World Bulletin / News Desk
A leading member of the Muslim Brotherhood's Freedom and Justice Party said on Thursday that a party legal team would send notes to the International Criminal Court (ICC), after the latter rejected a case by the party against current authorities in Egypt.
"The party and its legal team will study the reasons for the court's rejection of the case and then present their notes in this regard," Mohamed Soudan, the head of the foreign relations committee in the party, told Anadolu Agency via phone from London.
The International Criminal Court on Thursday turned down a case by the Freedom and Justice Party, which was once headed by ousted president Mohamed Morsi, against Egypt's interim authorities.
The party accused the authorities of committing grave crimes, but the court said it has no jurisdiction on the case, because the people who filed it do not represent the Egyptian government, according to a court statement.
Soudan said the party filed the case in its capacity as the representative of a government that was ousted by the Egyptian army.
"The current government in Egypt has led a coup and committed serious crimes against the Egyptian people," Soudan said. "It can't file a request for its involvement in these crimes itself," he added.
Egypt's army moved in July last year to oust Morsi, the country's first freely elected leader, and remove his government following mass protests against the Islamist leader.
In the ten months since, the Egyptian authorities have launched an all-out crackdown on political dissent, putting thousands of opponents – including numerous leaders of Morsi's Muslim Brotherhood – in jail.
Hundreds of Morsi backers were also killed and thousands injured on August 14 of last year, when security forces used overwhelming force to disperse two major anti-coup camps in eastern Cairo's Rabaa al-Adawiya Square and Giza's Nahda Square.
Liberian protesters call out "I'm a Liberian not a virus!"
Three main parties – the BDP, the Umbrella for Democratic Change (UDC) and the Botswana Congress Party (BCP) – are contesting 57 parliamentary seats and 489 council seats.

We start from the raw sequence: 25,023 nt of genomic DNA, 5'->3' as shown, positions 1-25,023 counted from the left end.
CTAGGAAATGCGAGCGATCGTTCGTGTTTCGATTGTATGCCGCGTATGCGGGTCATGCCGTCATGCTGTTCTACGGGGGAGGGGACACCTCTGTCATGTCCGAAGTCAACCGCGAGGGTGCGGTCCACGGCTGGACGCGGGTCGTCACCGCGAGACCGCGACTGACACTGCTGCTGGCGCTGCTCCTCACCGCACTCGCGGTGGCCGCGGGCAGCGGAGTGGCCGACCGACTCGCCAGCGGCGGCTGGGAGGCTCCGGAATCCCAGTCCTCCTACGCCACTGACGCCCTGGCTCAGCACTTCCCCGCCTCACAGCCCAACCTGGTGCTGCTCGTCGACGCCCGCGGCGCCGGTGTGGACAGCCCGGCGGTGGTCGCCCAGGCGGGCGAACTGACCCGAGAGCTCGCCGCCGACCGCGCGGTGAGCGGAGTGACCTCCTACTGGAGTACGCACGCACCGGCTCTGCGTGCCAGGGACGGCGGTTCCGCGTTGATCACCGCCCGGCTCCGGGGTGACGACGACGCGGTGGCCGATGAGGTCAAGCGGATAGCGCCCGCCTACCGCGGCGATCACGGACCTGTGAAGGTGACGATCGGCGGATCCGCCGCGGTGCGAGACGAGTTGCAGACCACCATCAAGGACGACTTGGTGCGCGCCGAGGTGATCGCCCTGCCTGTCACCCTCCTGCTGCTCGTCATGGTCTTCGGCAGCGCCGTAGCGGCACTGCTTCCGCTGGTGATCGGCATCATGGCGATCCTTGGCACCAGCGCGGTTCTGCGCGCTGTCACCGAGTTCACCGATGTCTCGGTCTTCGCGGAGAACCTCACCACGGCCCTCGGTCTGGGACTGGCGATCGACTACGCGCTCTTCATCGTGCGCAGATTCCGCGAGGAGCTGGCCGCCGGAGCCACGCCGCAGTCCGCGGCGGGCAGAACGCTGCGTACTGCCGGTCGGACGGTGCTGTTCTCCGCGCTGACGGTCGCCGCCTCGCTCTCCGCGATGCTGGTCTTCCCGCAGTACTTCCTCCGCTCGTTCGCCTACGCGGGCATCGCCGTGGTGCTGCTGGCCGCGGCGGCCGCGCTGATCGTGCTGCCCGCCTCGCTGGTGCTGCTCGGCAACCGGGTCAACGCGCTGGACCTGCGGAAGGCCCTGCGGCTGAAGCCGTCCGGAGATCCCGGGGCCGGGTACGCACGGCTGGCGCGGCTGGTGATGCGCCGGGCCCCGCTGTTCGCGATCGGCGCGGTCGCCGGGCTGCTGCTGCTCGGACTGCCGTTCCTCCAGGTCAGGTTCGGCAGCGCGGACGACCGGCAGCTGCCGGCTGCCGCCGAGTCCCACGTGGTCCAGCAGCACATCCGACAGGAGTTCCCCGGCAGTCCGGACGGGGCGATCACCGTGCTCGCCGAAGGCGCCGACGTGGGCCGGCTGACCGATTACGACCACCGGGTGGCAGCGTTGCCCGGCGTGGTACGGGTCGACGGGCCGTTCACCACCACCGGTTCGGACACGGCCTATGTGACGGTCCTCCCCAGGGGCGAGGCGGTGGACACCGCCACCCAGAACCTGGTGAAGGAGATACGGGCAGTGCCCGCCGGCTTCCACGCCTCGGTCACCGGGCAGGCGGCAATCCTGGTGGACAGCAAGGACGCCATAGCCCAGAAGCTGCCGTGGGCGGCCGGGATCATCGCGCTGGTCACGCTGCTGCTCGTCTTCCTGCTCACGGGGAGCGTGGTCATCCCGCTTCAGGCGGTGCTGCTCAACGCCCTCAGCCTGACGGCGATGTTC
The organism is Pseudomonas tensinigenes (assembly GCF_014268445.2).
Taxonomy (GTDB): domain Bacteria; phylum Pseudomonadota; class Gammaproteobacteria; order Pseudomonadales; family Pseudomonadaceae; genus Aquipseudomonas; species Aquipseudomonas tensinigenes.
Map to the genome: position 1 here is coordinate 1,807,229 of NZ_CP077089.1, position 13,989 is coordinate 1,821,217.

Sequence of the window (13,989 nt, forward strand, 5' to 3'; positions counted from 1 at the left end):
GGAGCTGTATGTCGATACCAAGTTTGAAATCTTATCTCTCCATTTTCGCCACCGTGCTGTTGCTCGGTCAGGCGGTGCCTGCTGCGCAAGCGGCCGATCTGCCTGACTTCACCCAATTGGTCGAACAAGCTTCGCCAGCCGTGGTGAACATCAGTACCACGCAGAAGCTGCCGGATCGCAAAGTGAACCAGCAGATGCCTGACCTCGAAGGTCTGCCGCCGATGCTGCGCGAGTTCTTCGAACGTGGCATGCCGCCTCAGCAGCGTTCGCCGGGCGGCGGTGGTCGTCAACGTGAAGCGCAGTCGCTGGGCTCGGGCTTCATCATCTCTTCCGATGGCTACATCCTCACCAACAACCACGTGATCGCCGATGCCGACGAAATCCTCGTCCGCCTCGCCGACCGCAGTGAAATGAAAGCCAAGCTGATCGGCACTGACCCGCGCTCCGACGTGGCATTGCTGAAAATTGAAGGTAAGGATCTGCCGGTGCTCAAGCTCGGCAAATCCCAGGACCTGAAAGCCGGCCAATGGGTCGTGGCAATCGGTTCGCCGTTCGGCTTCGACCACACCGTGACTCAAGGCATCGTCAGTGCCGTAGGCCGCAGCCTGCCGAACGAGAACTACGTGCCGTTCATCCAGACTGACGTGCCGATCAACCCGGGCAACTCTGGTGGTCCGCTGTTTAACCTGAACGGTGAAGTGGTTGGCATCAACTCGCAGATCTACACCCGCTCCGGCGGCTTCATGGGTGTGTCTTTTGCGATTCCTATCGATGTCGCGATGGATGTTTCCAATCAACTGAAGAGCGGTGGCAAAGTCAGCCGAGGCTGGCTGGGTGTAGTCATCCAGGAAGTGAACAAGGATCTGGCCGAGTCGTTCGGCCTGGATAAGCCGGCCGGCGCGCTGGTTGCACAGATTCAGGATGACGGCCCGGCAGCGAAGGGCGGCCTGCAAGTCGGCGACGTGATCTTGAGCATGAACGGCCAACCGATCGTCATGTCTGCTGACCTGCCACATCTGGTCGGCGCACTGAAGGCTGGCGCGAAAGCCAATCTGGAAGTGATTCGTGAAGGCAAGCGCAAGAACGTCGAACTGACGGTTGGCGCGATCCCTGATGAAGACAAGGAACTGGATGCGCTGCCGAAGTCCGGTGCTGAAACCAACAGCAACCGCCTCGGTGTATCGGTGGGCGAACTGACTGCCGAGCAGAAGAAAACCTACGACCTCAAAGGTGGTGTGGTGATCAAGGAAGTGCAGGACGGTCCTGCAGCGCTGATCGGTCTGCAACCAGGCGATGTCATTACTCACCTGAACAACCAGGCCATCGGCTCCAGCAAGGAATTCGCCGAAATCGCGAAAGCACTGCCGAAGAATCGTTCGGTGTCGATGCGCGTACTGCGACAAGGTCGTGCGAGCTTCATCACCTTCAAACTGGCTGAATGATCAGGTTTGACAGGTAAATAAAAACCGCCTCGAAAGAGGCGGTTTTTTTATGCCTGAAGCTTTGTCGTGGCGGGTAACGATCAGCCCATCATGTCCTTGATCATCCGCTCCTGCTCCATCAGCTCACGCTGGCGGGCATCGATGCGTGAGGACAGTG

Parliamentary elections are final step in transforming political system after Maidan protests, says Ukraine's ambassador in Ankara
Driver who broke arm and leg in car crash crawls for 3 days to safety.
The regional planning committee for Jerusalem will convene to discuss issuing approval for building 1,600 settlement units in East Jerusalem
"The status quo cannot last," Erekat told members of the foreign press at his offices in Ramallah. "We want to establish a state no later than November 2017. That's it."
Mali's Health Minister Ousmane Kone told state television that the patient in the western town of Kayes was a two-year-old girl who had recently arrived from neighbouring Guinea,
Human rights advocates have criticized the al Qaeda sanctions list on grounds it is virtually impossible to be removed from it.
Local farmers have been ploughing the fields for generations, but bombs keep coming up, partly because the act of ploughing breaks up the soil
Dlamini-Zuma said that the pan-African body would work to accelerate its current efforts to help Liberia, which has been hit hard by the deadly virus
Natives must gain control of titles to stave off deforestation and reduce illegal logging, activists say.
In Brazil's tightest election in decades, the leftist incumbent's aggressive campaign against pro-business senator Neves has succeeded in bolstering her support
Only male worshippers aged 40 and above and women of all ages were allowed into the holy site
France was the first country to join the U.S.-led coalition in air strikes in Iraq
Christos Stylianides, who takes over on Nov. 1 as the EU's commissioner for humanitarian affairs and crisis management, will also be the 28-nation bloc's point man on Ebola.
While the South already has peacetime control of its roughly 639,000 service members, its ally the United States had been set to hand over wartime operational control (OPCON) at the end of next year.